By Erica Flock, EarthShare Online Manager
There are home movies of my sister and me in the late-80s being pulled gleefully over mounds of snow in our yard in Michigan by our mother. Later, we’d come in the house red-cheeked from scraping together forts or ice fishing with our dad. Nothing engenders the holidays for me more than pine branches heavy with clumps of thick snow. Judging by the imagery surrounding Christmas in particular -- Frosty and his corncob pipe, the stockings and songs – I’m not alone.
Last week I attended a performance in Washington, DC of Handel’s Messiah, a yearly choral tradition going back to the winter of 1742 when it premiered in Dublin. But with the woman beside me wearing shorts and the air too muggy outside to feel like a true Mid-Atlantic December day (DC wasn’t alone: 482 daily high temperature records across the US were set the day before), some of the seasonal spirit was lost from the performance.
At what point will sparkling, snow-hushed memories be sparse or even inaccessible to kids growing up in former Winter Wonderlands? 2012 is on track to being the warmest year ever in the US, and even the reserved World Bank is warning that a 4°C (7.2°F) temperature rise by 2060 is in the cards for us if nations don’t start aggressively cutting back global greenhouse gas emissions now.
I suspect that many folks reading this, or at least their children and other loved ones, will still be around in 2060. And unfortunately the loss of typical 20th century winters is the least of our problems.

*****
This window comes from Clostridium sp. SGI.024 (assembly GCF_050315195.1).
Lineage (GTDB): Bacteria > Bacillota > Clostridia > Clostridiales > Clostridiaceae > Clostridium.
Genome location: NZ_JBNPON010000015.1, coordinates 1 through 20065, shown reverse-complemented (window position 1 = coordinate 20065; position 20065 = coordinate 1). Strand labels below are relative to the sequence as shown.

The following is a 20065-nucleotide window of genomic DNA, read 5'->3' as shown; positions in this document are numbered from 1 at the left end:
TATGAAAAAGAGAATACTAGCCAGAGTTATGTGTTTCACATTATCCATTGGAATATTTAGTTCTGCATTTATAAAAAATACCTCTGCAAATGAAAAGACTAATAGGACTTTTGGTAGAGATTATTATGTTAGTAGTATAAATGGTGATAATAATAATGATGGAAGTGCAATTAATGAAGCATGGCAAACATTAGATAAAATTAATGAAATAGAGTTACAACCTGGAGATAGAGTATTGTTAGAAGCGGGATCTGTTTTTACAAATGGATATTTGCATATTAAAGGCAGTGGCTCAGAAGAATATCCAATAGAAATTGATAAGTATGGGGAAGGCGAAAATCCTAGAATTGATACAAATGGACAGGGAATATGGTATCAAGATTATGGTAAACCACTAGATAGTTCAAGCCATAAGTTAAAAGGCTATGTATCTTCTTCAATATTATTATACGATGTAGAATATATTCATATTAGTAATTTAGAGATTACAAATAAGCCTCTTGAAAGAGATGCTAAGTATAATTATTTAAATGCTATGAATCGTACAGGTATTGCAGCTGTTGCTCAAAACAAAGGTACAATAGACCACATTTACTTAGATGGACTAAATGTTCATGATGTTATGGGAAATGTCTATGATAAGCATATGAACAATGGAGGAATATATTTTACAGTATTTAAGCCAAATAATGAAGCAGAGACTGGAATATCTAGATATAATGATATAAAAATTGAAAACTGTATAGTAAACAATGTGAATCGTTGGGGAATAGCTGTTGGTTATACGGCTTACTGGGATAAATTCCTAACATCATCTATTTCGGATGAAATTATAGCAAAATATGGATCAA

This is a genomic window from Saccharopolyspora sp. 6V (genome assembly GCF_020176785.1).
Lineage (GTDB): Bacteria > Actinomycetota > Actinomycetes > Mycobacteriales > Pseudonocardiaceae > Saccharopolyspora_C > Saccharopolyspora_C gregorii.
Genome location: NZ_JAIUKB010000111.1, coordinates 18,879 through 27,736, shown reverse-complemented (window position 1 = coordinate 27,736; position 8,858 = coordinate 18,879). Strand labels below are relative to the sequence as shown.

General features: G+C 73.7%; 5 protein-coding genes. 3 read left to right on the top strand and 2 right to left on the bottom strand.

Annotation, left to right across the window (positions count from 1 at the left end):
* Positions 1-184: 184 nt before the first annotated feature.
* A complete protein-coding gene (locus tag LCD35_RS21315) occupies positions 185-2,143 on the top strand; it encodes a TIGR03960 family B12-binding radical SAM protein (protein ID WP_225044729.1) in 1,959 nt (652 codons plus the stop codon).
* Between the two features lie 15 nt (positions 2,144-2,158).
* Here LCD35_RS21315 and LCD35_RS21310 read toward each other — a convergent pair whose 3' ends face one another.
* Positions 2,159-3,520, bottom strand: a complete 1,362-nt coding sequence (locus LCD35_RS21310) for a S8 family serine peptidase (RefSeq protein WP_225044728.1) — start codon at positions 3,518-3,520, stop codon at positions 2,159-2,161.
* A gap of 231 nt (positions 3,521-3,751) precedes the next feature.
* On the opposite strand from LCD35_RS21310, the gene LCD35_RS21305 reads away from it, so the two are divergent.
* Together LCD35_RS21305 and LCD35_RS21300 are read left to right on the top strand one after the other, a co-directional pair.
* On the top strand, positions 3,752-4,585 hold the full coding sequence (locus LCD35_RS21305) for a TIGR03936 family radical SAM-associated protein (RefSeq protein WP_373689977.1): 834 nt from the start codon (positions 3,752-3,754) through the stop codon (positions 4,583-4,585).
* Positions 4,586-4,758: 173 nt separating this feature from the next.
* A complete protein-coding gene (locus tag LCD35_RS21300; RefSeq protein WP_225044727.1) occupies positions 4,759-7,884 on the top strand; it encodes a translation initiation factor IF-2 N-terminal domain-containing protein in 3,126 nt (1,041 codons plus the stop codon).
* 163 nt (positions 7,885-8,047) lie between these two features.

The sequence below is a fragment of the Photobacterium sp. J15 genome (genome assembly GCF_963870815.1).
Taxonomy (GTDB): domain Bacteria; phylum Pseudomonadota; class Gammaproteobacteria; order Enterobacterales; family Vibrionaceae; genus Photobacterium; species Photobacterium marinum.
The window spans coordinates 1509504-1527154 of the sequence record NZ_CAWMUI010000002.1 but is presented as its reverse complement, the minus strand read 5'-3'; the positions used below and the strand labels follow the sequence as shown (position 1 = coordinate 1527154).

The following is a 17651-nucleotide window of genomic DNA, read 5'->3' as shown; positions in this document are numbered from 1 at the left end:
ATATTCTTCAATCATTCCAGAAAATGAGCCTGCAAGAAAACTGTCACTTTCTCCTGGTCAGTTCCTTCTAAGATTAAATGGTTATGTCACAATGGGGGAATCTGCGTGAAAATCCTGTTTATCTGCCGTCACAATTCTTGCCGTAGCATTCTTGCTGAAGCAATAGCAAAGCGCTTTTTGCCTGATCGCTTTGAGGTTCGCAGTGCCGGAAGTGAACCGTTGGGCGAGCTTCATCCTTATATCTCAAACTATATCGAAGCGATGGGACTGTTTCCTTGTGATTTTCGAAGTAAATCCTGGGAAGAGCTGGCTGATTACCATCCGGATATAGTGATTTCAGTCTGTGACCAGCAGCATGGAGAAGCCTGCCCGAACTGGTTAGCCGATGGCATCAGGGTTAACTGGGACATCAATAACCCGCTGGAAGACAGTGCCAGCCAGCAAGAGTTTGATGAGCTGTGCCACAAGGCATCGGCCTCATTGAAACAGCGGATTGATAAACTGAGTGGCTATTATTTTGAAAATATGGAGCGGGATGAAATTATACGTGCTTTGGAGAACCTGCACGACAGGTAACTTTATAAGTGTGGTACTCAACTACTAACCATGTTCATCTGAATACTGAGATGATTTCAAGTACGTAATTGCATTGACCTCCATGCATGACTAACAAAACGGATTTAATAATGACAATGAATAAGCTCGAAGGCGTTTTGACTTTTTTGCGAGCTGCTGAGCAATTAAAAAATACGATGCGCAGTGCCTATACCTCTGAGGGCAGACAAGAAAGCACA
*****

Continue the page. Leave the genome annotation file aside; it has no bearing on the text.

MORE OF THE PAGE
An increase of 4°C might not seem like a big difference when it comes to weather, but for the climate, it’s devastating. We’re already 1°C above what global temperatures were in Handel’s day (right before the industrial revolution began emitting greenhouse gases in earnest) and the Arctic sea ice is literally vanishing before our eyes.
In the book Six Degrees, Mark Lynas plows through stacks of scientific studies to show what each additional degree of temperature rise will likely mean to our water supply, our agriculture, our coastal cities and more. At 2°C (the threshold most governments acknowledge as safe) Canada’s tundra melts, Tuvalu disappears, and most of the world’s coral reefs die off. At a 3°C rise, severe droughts and heat waves will become the norm.
At 4°C (this is what we’re on track for by 2060, you’ll recall), Bangladesh and Venice disappear, melted glaciers dry up the water supplies for hundreds of millions of people, deserts spread to Mediterranean Europe, and the Amazon Rainforest, the lungs of our planet, collapses. I’ll stop there to let you grab a stiff drink.
Now for the hopeful news: this doesn’t have to be our future. You remember that late scene in It’s a Wonderful Life when George Baily rushes home to find a house filled with friends and family ready to support him through any hardship? When the little imperfections of life he was so willing to give up on earlier in the film took on a special glow in light of the strength of the community that surrounded him?
The answer to the climate problem lies in our fellow-feeling too. We still have some time to raise our voices and work together to save winter, and everything else, for our fellow earthlings. Chances are there are people in your community already working on this most serious of challenges—setting up neighborhood renewable energy projects, lobbying local and national leaders on climate change, educating their friends with films and books and conversations, and generally building more meaningful connections to the natural world and each other.
Why not make a commitment to join them in 2013? Getting involved with our member charities is a great place to start. You can learn more about the EarthShare member organizations working on climate change and energy issues here.